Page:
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The Evolution of Racial and Ethnic Diversity in U.S. Urology Residency Programs
Manuel Ozambela, MD1, Michael Zavaski, MD2, Nawar Hanna, MD2, Valary T. Raup, MD2, Alejandro Sanchez, MD3, Douglas S. Smink, MD, MPH2, Steven L. Chang, MD,MS2.
1Harvard Medical School, Boston, MA, USA, 2Brigham and Women's Hospital, Boston, MA, USA, 3Massachusetts General Hospital, Boston, MA, USA.

BACKGROUND: The U.S is becoming increasingly diverse. Underrepresented minorities (URMs), defined as African-American, Hispanic, and other (Native American and multi-racial) currently constitute 32.7% of the population and are predicted to exceed 50% by 2060. Increased racial/ethnic diversity in medicine has been associated with positive health outcomes attributed to increased access to healthcare for underserved communities, improved anticipation of patients needs, and acceleration of research. Our aim was to examine trends in racial/ethnic diversity among urology training programs in the U.S.
METHODS: We obtained data from the US graduate medical education reports published in the Journal of the American Medical Association annually from 1995 to 2013. In addition, we queried the 2014 AUA Census Public Microdata file to evaluate the racial and ethnic makeup of the current urologic work force following residency training. We used descriptive statistics to evaluate trends in racial/ethnic diversity by calculating the change in the proportion of trainees from underrepresented groups over time, and we used these data to compare urology to other surgical and medical residencies. A logistic regression model was developed to evaluate the relationship between URM and practice in an academic setting.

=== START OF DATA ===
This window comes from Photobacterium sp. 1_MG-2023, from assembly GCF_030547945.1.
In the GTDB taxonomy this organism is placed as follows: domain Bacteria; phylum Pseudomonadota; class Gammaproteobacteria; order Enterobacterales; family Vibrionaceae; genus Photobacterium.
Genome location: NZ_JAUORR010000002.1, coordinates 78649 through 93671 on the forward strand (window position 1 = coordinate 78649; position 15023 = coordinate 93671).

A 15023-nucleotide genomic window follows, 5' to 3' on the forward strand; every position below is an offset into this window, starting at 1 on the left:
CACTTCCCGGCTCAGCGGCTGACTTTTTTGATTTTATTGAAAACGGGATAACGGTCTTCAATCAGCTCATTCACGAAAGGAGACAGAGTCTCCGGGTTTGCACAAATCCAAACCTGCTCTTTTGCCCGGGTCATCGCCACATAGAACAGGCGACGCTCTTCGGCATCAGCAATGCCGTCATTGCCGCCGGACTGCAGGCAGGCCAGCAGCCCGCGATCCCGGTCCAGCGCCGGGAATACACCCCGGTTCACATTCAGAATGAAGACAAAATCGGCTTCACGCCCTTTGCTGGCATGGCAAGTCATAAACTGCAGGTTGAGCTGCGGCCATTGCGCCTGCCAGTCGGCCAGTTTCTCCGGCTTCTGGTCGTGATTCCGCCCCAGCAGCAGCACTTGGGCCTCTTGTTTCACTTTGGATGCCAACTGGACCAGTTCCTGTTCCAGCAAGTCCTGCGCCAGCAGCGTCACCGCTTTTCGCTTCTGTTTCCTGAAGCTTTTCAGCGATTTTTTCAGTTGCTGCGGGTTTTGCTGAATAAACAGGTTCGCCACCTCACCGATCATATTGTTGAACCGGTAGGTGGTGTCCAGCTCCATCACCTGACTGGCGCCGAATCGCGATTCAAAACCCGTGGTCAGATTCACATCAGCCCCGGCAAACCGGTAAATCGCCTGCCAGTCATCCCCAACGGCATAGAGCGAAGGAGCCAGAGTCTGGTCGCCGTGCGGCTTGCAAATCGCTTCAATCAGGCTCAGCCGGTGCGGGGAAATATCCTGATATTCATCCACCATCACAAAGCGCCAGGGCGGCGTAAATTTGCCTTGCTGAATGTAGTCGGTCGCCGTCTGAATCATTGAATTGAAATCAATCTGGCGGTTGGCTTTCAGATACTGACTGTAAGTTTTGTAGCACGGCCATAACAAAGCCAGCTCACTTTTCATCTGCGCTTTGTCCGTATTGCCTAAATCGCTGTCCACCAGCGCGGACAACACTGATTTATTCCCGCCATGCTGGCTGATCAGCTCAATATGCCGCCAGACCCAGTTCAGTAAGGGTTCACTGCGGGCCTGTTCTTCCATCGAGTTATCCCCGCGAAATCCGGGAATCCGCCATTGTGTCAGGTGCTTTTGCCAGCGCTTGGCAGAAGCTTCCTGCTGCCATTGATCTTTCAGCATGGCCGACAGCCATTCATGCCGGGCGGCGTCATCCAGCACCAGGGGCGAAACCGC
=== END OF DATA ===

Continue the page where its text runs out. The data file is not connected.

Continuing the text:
RESULTS: We found less racial/ethnic diversity among urology trainees over the past 20 years compared to other specialties. Although the proportion of URMs in urology increased from 7.03% in 1995 to 12.1% in 2013 (Figure 1), urology consistently trailed behind other surgical and medical specialties. The gap in URM representation did narrow, however, by the end of the study. Our adjusted model showed that URM graduates of urology training programs were far less likely to work in an academic practice (adjusted OR: 0.18, 95% CI: 0.08 to 0.42, p<0.0001).
CONCLUSIONS: While some gains have been made since 1990 concerning racial/ethnic diversity in Urology, there continues to be fewer URMs in urology residency programs compared to other disciplines. This disparity may be aggravated by the absence of mentorship due to the limited number of URM urologists in academics. With the anticipated changes in the demographics of the U.S, further investigation is needed to understand the barriers for URMs to enter the field of Urology.


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